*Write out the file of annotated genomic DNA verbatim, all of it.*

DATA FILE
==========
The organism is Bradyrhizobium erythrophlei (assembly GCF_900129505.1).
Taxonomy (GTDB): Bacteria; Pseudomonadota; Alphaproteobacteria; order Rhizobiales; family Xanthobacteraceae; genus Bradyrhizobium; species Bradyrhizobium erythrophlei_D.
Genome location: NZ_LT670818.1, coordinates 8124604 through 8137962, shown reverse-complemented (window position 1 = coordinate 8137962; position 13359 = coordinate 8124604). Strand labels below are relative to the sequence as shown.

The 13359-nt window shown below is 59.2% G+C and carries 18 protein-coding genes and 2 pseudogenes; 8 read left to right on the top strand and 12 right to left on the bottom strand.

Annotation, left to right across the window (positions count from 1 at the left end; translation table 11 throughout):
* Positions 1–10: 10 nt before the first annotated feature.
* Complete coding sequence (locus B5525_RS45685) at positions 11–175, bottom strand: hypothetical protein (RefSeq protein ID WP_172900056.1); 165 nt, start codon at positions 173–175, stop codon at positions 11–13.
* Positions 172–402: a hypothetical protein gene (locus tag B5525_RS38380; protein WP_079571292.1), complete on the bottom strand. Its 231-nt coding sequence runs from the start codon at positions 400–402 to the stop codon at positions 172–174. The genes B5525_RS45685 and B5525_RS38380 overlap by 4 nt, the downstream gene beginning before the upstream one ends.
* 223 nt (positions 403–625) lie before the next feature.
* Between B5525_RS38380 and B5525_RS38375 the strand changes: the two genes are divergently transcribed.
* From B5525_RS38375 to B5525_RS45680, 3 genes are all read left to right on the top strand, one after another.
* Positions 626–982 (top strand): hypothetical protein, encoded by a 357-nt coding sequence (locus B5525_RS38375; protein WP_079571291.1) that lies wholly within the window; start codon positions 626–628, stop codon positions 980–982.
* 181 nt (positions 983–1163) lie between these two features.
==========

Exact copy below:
The organism is Bradyrhizobium erythrophlei (assembly GCF_900129505.1).
Taxonomy (GTDB): Bacteria; Pseudomonadota; Alphaproteobacteria; order Rhizobiales; family Xanthobacteraceae; genus Bradyrhizobium; species Bradyrhizobium erythrophlei_D.
Genome location: NZ_LT670818.1, coordinates 8124604 through 8137962, shown reverse-complemented (window position 1 = coordinate 8137962; position 13359 = coordinate 8124604). Strand labels below are relative to the sequence as shown.

The 13359-nt window shown below is 59.2% G+C and carries 18 protein-coding genes and 2 pseudogenes; 8 read left to right on the top strand and 12 right to left on the bottom strand.

Annotation, left to right across the window (positions count from 1 at the left end; translation table 11 throughout):
* Positions 1–10: 10 nt before the first annotated feature.
* Complete coding sequence (locus B5525_RS45685) at positions 11–175, bottom strand: hypothetical protein (RefSeq protein ID WP_172900056.1); 165 nt, start codon at positions 173–175, stop codon at positions 11–13.
* Positions 172–402: a hypothetical protein gene (locus tag B5525_RS38380; protein WP_079571292.1), complete on the bottom strand. Its 231-nt coding sequence runs from the start codon at positions 400–402 to the stop codon at positions 172–174. The genes B5525_RS45685 and B5525_RS38380 overlap by 4 nt, the downstream gene beginning before the upstream one ends.
* 223 nt (positions 403–625) lie before the next feature.
* Between B5525_RS38380 and B5525_RS38375 the strand changes: the two genes are divergently transcribed.
* From B5525_RS38375 to B5525_RS45680, 3 genes are all read left to right on the top strand, one after another.
* Positions 626–982 (top strand): hypothetical protein, encoded by a 357-nt coding sequence (locus B5525_RS38375; protein WP_079571291.1) that lies wholly within the window; start codon positions 626–628, stop codon positions 980–982.
* 181 nt (positions 983–1163) lie between these two features.